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Thread: Rope Saws

  1. #1
    Join Date
    Jul 2011
    Location
    The Gorge Area, Oregon
    Posts
    4,699

    Rope Saws

    A friend had a tree that developed a perilous lean towards his power line after some recent wind. So we went over there after work today to see what we could do about it. Because it was leaning towards the power line but was still quite a ways from it, we could safely drop limbs starting at the top and working our way down (if we'd dropped the whole tree I'm about 50% sure it would have taken the power line down with it - it certainly would have hit it pretty hard anyway). To take off chunks of the limbs he had a rope saw - which worked waaaay better than I'd imagined they would. They are really best done as a two person operation though, with only one person it binds pretty bad because the angle is to shallow (with two people you can stand off to the sides as well )

    I think the one he had was something like this: http://www.amazon.com/High-Limb-CS-4.../dp/B0000AX849 - although not 100% positive on the exact model.

    So from someone who just went from a skeptic to a believer; if you need to do some limbing and aren't to bad at flipping a rope over a limb these work pretty darn good.

    I also got a couple little chunks of wood for a project out of the deal We'll see if it works out.

  2. #2
    Join Date
    Jun 2007
    Location
    Oceanside, So. Calif. 5 mi. to the ocean
    Posts
    4,944
    Last year I decided that climbing a tree with chain saw in hand was no longer for me. Cluck, cluck, etc.

    For the past few years I have usually hired someone to do the trees. But at age 88 I figured I better quit. Using the rope chain saw and a neighbor might give me a few more tree trimming years---Veddy Interessting thought.

    Enjoy,
    JimB
    First of all you have to be smarter than the machine.
    VOTING MEMBER

  3. #3
    Join Date
    Oct 2006
    Location
    Tokyo Japan
    Posts
    15,807
    I've got a smaller version of that in my bugout bag, it does work well.
    The pessimist complains about the wind; the optimist expects it to change; the realist adjusts the sails.
    William Arthur Ward

  4. #4
    Join Date
    Oct 2007
    Location
    Nova Scotia, 45N 64W
    Posts
    1,247
    This is a timely thread. Lots of pruning to do around here. It might even be time to rent a man lift again for the big ones.
    Larry has a couple of great telescopic pruning saw handles that go up 20 feet or more, but I haven't been able to find any locally. I have a chain saw attachment for the Stihl trimmer, but it's only about 12 feet. I'll have to give the rope saw another look. Stand from under!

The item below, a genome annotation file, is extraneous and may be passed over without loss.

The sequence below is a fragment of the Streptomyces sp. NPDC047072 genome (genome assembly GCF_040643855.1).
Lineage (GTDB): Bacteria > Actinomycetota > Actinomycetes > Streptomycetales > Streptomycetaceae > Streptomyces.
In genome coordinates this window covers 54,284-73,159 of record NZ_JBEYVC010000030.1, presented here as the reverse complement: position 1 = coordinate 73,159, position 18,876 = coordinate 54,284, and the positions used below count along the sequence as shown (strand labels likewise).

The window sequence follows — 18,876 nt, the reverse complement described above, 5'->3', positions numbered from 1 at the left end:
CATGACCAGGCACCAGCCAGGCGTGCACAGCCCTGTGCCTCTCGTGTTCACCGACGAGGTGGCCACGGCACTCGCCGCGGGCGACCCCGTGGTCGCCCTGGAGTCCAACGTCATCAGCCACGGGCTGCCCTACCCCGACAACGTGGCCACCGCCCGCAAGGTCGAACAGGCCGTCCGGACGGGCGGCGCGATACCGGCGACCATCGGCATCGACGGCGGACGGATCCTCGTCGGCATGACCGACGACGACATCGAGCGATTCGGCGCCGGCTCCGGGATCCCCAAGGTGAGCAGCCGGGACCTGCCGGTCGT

Stu, can we ask what other essentials are in your bugout bag? Just curious.

  5. #5
    Join Date
    Oct 2006
    Location
    Tokyo Japan
    Posts
    15,807
    Quote Originally Posted by Peter Rideout View Post
    .......Stu, can we ask what other essentials are in your bugout bag? Just curious.
    Actually it's a bugout backpack

    Passports
    Copy of important addresses and numbers
    small portable HD with pictures and other important documents
    Copy of all credit cards
    Money
    Extra meds
    basic first aid kit
    Swiss Army Knife
    Super Leatherman tool
    2 Mylar emergency blankets
    10m of paracord.
    Cell phone chargers
    Flashlight, extra batteries
    Mini Hand crank flashlight with an AM/FM radio and a USB port to charge cell phones etc
    Very mini emergency stove and pot
    A couple of lighters
    Matches
    About 10 meters of good duct tape rolled up in a mini roll
    A dozen 12" long black zipties
    Deck of playing cards
    Notebook and some pencils and pens

    Other stuff I can't remember.....

    I'd love to have a real knife, a hunting or combat style knife that that is problematic in this country, and I'd love to have my small hatchet, but again, same problem.
    Its in a safe place near the front door, you'd have to know it's there to find it, my wife and I both know it's there.

    If a major quake ever hits Tokyo, most likely we would remain in place, we have lots of resources here, but if we ever had to bug out, it's better to be ready, even in a small way.

    You asked
    The pessimist complains about the wind; the optimist expects it to change; the realist adjusts the sails.
    William Arthur Ward

  6. #6
    Join Date
    Mar 2007
    Location
    Escondido, CA
    Posts
    5,172
    I live in my bug out bag. It has wheels.
    ++++++

    Some say the land of milk and honey; others say the land of fruits and nuts. All together my sort of heaven.

    Power is not taken. It is given. Who have you given yours to? Hmmmm?

    Carol Reed

  7. #7
    Join Date
    Jul 2011
    Location
    The Gorge Area, Oregon
    Posts
    4,699
    Yeah - I have one of those extensible pruning saws as well (manual, not powered) - it works pretty well up to maybe 2" or so - might work better if it wasn't old and abused but hey still mostly works. The rope saw seems to work best on limbs around 2-3" and up, smaller than that the radius is kinda small for it to get a bite.

  8. #8
    Join Date
    Oct 2007
    Location
    Nova Scotia, 45N 64W
    Posts
    1,247
    That's a good kit, Stu. Gets one thinking about emergency preparedness in general.

    I must check the wood lot owners or silviculture guys around here to see where those pole saws are available.

  9. #9
    Join Date
    Aug 2008
    Location
    Reno, Nv
    Posts
    3,632
    The BO bags you folks have need some work...the two prime considerations for a BO are missing or could use some augmentation.
    Your Respiratory Therapist wears Combat boots

  10. #10
    Join Date
    Oct 2007
    Location
    Nova Scotia, 45N 64W
    Posts
    1,247
    Okay, I'll bite.
    Those items would be.......?

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